This initial confrontational approach set the tone for what followed as 38 MPs backed a motion to question the Prime Minister over claims of constitutional irregularities in forming the government, leading ultimately to the Cabinet submitting its resignation on January 13.

The latest formation of a government took place after consultations between the Prime Minister and representatives of Kuwait’s parliamentary blocs and a one-month suspension of parliamentary sittings.

While only four of the sixteen members of Cabinet were ultimately changed, they included the Minister of Interior, Anas al-Saleh, who had become a lightning rod for opposition criticism, whose secondary role as deputy prime minister was taken by one of the new appointees, Minister of Justice Abdullah al-Roumi.

Bader al-Saif, an assistant professor of history at Kuwait University, observed that, as a former MP and deputy speaker, al-Roumi was ‘well respected by opposition and government’ and that the composition of the new Cabinet signaled an attempt at reconciliation on the part of the government.

Moving forward, the priority for the new government will be whether they can work with the National Assembly to pass an urgently needed debt law that would enable Kuwait to address a rapidly deteriorating fiscal and balance of payments crisis.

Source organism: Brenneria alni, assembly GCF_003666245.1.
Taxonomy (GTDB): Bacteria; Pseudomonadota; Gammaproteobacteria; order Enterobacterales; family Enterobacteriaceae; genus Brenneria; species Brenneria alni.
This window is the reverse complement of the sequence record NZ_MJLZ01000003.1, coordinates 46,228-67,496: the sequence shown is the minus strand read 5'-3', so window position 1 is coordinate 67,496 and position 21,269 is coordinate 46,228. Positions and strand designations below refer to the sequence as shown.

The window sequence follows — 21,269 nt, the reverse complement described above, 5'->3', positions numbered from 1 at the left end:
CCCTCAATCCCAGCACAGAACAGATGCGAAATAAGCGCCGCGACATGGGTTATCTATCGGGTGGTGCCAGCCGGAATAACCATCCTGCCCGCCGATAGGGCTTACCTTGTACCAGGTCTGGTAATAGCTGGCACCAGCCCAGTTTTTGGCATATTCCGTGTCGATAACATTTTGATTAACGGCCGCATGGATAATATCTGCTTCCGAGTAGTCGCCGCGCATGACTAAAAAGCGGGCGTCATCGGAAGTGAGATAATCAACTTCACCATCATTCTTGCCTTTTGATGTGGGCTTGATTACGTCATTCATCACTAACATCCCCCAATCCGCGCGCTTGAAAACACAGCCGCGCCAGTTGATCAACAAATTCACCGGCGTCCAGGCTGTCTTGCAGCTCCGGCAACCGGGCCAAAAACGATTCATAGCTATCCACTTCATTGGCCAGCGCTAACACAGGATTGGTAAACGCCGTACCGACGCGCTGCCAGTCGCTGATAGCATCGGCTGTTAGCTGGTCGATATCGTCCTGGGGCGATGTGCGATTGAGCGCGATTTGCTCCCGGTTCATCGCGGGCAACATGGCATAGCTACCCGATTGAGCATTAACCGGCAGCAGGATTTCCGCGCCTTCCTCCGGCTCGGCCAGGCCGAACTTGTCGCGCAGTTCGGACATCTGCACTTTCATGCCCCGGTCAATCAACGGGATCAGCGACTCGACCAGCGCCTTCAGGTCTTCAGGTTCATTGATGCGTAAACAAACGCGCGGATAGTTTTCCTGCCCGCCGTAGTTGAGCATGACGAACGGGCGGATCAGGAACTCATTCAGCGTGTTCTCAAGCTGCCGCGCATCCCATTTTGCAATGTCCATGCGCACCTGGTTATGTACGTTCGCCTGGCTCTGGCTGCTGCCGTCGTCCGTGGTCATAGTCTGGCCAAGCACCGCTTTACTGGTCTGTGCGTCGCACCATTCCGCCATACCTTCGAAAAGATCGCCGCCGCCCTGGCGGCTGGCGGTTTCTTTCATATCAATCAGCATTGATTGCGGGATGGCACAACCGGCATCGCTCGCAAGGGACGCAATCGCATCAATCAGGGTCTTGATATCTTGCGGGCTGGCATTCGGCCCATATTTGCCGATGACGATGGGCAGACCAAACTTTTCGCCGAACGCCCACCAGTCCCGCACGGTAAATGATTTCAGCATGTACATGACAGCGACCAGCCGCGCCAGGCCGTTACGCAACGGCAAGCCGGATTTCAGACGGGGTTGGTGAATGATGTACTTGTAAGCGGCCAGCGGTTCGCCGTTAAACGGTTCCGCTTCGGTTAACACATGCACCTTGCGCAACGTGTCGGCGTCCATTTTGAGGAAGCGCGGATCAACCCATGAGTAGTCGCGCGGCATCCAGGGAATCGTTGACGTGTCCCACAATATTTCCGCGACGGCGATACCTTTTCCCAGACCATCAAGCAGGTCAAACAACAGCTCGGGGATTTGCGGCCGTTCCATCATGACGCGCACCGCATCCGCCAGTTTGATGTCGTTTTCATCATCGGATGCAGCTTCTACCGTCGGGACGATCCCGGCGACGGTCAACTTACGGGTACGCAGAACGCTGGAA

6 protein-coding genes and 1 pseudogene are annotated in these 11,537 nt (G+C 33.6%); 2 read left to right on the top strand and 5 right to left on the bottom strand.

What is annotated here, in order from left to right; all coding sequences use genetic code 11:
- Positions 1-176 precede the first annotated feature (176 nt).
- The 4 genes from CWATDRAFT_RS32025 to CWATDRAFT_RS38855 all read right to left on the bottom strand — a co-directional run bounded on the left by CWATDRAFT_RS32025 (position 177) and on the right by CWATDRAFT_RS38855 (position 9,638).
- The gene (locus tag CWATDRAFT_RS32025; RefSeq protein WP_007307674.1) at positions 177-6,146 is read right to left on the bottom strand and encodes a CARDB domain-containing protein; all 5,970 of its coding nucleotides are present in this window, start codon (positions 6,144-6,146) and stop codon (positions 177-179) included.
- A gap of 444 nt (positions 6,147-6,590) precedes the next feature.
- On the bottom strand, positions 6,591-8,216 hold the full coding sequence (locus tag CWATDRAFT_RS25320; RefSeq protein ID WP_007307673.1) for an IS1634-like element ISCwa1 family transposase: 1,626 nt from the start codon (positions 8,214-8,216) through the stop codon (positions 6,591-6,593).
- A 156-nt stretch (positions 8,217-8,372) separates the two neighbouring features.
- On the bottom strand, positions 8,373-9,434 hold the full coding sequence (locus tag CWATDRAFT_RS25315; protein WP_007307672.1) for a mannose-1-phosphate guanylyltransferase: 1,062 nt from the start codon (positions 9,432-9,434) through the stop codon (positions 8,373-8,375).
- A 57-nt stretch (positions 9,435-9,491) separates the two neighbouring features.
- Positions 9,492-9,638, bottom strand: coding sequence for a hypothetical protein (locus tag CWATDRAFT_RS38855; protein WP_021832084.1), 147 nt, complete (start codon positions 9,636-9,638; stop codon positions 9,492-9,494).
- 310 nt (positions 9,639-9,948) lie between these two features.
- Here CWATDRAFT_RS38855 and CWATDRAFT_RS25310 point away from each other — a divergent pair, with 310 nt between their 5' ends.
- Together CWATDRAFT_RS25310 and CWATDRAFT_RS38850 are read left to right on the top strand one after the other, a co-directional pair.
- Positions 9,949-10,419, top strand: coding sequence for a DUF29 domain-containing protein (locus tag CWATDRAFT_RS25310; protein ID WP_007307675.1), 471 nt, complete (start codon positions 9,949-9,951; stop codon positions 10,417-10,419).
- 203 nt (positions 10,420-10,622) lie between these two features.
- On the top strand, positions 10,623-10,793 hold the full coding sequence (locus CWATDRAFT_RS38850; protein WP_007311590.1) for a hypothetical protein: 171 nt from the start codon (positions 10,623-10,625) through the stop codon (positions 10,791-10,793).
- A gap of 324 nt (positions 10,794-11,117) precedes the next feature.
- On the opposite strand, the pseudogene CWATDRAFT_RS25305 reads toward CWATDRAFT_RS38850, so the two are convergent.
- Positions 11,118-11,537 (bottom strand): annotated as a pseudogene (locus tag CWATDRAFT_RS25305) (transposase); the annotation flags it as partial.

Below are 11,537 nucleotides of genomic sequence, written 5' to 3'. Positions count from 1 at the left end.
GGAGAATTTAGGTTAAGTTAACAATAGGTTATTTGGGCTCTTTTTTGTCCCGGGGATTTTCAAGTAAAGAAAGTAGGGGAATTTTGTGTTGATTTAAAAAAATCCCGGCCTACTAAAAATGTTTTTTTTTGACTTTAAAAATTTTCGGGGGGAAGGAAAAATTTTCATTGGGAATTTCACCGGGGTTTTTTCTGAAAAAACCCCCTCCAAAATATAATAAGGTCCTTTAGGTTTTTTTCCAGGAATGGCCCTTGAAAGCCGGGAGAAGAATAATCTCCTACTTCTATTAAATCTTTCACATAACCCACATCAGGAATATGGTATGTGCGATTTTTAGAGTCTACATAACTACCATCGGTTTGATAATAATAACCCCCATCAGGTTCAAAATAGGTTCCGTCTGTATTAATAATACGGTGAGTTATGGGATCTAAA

However, a new public debt bill that would allow Kuwait to return to international markets for the first time since 2017 and borrow up to US$65 billion has been stalled for months, in part due to the mistrust between parliament and government over the handling of public finances.

While oil-rich Kuwait remains one of the wealthiest countries in the world, its liquidity crunch has already caused Fitch to downgrade its outlook on Kuwait’s sovereign debt from ‘stable’ to ‘negative’ and the Ministry of Finance to warn that it could run out of money to pay public sector salaries.

In the absence of progress on the debt law, Kuwait has resorted to short-term measures, such as withdrawals from its General Reserve Fund, to plug immediate gaps, that are poor substitutes for a long-term solution.

The challenge for policymakers in Kuwait is that questions of public finance tend to form the sharpest flashpoints between government and parliament and bring out the populist streak among MPs.  The at times raucous politics of the Assembly sometimes thereby  inhibits effective economic and development planning for the medium- and longer-term, such as what is needed to address the debt issue, and contributing to gridlock .

The economic challenge has of course been complicated by the coronavirus pandemic.

The more likely scenario for Kuwait may therefore be that the political standoff continues, especially if opposition MPs that already have vowed to file another motion to question the Prime Minister follow through, and that Emir Nawaf eventually calls for fresh elections to break the impasse, especially over the debt law.   

Meanwhile, building on the tradition of the late Emir Sabah as one of the most respected and revered elder statesmen in the region, Emir Nawaf and the government have not missed a beat in pressing ahead with the Kuwait’s widely admired role in regional security, and in facilitating dialogue and reconciliation among the GCC states.